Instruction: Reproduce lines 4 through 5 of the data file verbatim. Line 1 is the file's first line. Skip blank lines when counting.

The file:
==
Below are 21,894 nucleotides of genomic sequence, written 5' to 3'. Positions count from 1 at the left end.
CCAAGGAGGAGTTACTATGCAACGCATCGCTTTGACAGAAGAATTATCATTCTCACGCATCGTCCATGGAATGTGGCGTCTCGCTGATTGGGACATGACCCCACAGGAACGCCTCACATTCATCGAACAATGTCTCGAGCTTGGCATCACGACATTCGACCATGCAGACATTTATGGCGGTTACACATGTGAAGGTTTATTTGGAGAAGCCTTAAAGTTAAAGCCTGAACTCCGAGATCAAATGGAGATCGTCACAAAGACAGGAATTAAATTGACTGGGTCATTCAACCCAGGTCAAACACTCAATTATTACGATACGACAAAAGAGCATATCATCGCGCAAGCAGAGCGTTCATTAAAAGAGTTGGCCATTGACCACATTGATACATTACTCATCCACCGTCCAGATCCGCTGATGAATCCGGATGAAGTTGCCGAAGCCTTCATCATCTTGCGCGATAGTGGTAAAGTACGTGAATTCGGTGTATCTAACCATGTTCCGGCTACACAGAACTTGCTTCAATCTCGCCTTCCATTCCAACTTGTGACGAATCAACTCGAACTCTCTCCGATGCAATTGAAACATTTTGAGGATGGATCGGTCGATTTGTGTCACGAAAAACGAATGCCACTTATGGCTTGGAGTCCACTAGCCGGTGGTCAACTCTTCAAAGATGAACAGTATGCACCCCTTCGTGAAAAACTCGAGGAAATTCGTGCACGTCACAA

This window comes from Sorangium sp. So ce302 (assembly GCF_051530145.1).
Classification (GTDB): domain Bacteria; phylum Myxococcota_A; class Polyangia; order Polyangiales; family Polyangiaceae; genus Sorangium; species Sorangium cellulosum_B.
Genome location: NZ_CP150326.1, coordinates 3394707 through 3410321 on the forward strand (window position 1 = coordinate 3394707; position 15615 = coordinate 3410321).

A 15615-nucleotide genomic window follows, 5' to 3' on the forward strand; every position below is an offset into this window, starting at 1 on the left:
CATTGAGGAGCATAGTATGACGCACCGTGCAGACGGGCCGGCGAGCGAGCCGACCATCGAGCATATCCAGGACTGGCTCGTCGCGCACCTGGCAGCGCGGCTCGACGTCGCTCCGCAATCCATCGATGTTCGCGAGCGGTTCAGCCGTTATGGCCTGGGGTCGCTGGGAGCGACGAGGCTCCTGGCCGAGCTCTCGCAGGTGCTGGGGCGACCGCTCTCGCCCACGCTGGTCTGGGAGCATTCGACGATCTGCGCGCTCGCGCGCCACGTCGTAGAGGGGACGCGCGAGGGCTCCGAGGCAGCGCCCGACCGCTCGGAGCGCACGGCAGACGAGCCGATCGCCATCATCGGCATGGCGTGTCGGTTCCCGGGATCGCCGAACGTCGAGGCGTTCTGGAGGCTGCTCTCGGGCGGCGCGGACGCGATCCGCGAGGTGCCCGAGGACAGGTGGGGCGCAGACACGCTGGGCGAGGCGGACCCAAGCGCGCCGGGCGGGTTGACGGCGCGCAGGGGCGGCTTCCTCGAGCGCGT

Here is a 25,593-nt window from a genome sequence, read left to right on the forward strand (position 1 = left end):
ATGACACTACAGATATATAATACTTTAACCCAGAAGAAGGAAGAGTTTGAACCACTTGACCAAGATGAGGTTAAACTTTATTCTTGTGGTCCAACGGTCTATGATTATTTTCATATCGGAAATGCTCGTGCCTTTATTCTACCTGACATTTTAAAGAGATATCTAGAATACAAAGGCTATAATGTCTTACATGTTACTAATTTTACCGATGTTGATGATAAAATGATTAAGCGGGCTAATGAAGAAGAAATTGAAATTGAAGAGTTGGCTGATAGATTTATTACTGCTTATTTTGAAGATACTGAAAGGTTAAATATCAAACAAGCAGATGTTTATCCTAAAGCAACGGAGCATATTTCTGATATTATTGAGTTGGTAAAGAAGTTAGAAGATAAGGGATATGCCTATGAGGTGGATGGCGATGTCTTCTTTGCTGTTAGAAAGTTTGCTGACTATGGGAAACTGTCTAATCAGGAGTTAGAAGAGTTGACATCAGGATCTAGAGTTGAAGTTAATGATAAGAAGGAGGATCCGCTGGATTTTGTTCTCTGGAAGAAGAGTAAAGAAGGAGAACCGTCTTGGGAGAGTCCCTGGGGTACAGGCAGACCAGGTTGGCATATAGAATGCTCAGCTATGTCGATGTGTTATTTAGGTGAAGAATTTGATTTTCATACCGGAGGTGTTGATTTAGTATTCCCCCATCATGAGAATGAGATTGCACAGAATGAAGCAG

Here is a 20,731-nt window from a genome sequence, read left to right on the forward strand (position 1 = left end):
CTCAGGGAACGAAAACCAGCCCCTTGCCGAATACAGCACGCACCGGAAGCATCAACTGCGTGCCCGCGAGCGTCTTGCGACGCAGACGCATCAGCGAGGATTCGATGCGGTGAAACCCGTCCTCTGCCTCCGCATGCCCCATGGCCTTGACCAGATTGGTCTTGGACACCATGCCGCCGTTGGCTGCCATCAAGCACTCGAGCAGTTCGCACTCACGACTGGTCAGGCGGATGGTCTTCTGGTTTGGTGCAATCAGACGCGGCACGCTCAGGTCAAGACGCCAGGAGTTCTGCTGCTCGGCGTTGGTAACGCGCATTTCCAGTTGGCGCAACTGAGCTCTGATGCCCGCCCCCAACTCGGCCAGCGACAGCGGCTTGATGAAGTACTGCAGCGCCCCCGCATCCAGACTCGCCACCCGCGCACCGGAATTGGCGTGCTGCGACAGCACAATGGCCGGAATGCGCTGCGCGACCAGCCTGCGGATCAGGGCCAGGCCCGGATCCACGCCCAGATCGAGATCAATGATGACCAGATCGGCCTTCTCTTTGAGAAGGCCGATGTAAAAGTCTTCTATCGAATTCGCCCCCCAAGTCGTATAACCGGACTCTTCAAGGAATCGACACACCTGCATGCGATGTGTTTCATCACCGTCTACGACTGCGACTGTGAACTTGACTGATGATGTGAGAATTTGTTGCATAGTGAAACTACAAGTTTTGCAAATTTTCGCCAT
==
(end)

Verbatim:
Classification (GTDB): domain Bacteria; phylum Myxococcota_A; class Polyangia; order Polyangiales; family Polyangiaceae; genus Sorangium; species Sorangium cellulosum_B.
Genome location: NZ_CP150326.1, coordinates 3394707 through 3410321 on the forward strand (window position 1 = coordinate 3394707; position 15615 = coordinate 3410321).